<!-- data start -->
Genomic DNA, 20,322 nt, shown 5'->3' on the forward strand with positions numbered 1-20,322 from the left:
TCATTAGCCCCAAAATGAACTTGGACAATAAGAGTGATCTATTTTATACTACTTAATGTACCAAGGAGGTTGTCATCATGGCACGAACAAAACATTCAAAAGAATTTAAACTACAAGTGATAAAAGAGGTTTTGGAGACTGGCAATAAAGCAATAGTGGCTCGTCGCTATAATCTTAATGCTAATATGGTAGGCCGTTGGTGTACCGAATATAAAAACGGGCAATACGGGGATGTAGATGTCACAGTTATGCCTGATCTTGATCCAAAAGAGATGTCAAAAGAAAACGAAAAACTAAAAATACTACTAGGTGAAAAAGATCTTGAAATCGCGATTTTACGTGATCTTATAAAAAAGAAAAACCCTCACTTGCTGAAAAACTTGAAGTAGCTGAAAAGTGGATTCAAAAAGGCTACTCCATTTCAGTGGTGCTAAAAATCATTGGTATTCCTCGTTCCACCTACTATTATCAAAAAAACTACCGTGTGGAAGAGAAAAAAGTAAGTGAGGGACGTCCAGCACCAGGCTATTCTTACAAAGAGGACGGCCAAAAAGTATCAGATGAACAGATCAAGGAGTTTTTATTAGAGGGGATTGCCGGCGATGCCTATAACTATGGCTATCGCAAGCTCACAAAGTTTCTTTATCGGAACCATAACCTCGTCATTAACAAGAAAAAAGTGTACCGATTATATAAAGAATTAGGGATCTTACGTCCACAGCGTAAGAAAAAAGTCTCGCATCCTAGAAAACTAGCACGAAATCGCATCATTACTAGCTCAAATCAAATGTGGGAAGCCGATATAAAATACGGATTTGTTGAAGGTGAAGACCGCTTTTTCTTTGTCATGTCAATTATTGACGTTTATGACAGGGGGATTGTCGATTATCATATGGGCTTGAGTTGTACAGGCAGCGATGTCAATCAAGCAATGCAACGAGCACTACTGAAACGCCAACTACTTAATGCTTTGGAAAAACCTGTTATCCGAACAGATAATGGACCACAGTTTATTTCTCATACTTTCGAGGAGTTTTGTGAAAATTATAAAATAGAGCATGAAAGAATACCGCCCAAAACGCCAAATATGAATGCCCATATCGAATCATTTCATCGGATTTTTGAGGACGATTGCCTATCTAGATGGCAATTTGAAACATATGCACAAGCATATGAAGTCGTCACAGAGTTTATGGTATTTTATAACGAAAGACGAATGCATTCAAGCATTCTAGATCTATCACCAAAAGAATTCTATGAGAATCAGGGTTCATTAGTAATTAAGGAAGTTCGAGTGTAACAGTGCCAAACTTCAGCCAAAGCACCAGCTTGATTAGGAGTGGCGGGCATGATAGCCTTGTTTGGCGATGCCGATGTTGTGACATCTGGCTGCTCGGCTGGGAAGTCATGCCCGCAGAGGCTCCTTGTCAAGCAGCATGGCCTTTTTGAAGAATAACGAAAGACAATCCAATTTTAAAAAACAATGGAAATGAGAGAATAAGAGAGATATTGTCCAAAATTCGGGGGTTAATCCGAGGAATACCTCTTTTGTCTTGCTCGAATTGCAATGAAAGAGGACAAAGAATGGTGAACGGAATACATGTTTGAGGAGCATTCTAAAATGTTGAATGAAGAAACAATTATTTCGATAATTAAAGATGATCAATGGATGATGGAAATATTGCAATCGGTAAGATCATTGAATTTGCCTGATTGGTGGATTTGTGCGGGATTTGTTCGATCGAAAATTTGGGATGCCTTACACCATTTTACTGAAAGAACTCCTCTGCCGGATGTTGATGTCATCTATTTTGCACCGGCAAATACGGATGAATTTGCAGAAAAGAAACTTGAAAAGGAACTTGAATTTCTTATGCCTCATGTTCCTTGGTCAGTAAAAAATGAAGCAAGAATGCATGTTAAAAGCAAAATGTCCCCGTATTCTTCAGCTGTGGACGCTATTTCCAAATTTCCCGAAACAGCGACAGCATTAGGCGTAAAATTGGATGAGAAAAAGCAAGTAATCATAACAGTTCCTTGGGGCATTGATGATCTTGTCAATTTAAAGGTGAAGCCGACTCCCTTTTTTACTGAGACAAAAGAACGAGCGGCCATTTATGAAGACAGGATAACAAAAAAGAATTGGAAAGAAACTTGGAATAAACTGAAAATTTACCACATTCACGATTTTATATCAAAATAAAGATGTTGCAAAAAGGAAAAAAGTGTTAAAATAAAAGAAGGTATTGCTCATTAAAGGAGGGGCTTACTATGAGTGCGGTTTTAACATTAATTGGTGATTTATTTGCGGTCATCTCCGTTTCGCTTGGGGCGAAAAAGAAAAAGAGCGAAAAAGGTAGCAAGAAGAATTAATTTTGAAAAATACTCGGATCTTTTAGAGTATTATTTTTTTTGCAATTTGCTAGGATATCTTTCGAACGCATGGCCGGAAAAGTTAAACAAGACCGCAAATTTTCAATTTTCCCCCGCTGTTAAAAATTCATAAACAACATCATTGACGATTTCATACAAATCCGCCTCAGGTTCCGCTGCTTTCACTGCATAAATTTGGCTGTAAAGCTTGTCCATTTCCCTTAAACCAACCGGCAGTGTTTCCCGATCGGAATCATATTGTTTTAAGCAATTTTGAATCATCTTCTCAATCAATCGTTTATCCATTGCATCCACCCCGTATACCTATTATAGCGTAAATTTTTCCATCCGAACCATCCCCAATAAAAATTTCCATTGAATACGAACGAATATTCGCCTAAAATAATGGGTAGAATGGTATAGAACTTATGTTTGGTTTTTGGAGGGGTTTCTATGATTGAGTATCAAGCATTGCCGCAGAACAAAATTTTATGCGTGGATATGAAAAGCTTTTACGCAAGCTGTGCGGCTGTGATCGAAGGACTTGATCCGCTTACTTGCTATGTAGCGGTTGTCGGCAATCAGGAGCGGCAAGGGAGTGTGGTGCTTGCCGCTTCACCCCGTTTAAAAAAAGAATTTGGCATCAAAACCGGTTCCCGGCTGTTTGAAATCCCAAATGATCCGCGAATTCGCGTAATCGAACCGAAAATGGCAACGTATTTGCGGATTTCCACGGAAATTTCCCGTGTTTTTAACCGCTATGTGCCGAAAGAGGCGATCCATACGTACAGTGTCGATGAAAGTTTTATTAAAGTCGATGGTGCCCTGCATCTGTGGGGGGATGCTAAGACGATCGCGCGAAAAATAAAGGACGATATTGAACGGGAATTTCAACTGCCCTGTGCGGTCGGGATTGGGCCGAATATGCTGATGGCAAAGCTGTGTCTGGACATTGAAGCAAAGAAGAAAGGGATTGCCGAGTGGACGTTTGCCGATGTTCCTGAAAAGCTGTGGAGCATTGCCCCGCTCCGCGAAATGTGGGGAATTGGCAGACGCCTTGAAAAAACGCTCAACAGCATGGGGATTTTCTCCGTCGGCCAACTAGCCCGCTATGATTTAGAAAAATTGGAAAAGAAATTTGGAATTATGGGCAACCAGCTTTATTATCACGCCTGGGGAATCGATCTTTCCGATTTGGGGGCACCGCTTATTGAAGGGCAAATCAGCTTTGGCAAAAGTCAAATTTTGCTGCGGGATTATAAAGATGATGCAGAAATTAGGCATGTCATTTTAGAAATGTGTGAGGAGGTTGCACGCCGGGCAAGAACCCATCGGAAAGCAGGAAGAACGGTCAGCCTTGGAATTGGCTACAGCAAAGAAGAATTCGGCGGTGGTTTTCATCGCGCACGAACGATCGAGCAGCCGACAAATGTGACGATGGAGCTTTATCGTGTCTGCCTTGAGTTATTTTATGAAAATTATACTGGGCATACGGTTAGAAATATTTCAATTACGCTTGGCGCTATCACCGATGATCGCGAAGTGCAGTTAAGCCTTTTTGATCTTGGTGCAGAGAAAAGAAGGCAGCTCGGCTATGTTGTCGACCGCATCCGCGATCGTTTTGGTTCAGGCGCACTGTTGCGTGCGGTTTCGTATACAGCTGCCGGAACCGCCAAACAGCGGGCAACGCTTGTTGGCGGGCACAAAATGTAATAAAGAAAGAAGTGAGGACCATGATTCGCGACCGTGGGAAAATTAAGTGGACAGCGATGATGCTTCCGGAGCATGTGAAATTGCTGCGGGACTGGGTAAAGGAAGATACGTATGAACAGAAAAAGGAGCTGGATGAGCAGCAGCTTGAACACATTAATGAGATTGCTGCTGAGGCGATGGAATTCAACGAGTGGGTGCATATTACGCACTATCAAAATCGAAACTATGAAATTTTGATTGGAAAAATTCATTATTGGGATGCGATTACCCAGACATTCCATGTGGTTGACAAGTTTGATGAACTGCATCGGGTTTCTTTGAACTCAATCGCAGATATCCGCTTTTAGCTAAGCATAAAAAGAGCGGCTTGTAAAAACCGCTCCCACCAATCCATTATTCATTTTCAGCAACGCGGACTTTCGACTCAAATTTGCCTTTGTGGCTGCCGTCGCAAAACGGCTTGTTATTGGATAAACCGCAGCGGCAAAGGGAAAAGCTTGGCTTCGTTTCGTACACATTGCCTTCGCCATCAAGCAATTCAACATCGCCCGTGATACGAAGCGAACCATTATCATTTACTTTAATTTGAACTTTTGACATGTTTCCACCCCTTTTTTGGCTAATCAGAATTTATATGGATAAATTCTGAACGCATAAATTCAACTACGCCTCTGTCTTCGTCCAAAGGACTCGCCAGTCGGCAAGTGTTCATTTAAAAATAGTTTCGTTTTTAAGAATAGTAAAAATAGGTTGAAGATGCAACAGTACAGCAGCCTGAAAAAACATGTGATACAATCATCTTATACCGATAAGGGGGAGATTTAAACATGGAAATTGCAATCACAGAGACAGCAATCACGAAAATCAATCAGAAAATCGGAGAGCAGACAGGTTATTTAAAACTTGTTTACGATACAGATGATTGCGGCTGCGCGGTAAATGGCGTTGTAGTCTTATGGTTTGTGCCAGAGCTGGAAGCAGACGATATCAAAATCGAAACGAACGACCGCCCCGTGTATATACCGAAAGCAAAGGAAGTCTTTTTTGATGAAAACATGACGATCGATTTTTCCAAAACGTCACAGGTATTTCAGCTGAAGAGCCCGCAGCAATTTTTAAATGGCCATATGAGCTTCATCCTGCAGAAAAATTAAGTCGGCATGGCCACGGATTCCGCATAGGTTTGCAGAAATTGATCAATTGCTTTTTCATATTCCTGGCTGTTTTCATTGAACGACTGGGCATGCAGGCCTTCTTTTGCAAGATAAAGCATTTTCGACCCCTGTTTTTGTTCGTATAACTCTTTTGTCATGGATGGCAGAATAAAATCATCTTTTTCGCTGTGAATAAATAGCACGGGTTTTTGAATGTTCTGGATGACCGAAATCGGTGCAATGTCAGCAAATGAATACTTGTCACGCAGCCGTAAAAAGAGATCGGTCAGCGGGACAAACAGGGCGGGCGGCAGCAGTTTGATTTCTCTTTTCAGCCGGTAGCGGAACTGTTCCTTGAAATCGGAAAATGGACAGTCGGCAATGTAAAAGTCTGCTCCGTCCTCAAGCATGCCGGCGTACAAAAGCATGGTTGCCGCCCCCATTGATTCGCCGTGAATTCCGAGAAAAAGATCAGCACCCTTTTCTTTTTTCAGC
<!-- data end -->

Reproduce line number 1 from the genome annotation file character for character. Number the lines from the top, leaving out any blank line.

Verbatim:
Genomic DNA, 20,322 nt, shown 5'->3' on the forward strand with positions numbered 1-20,322 from the left: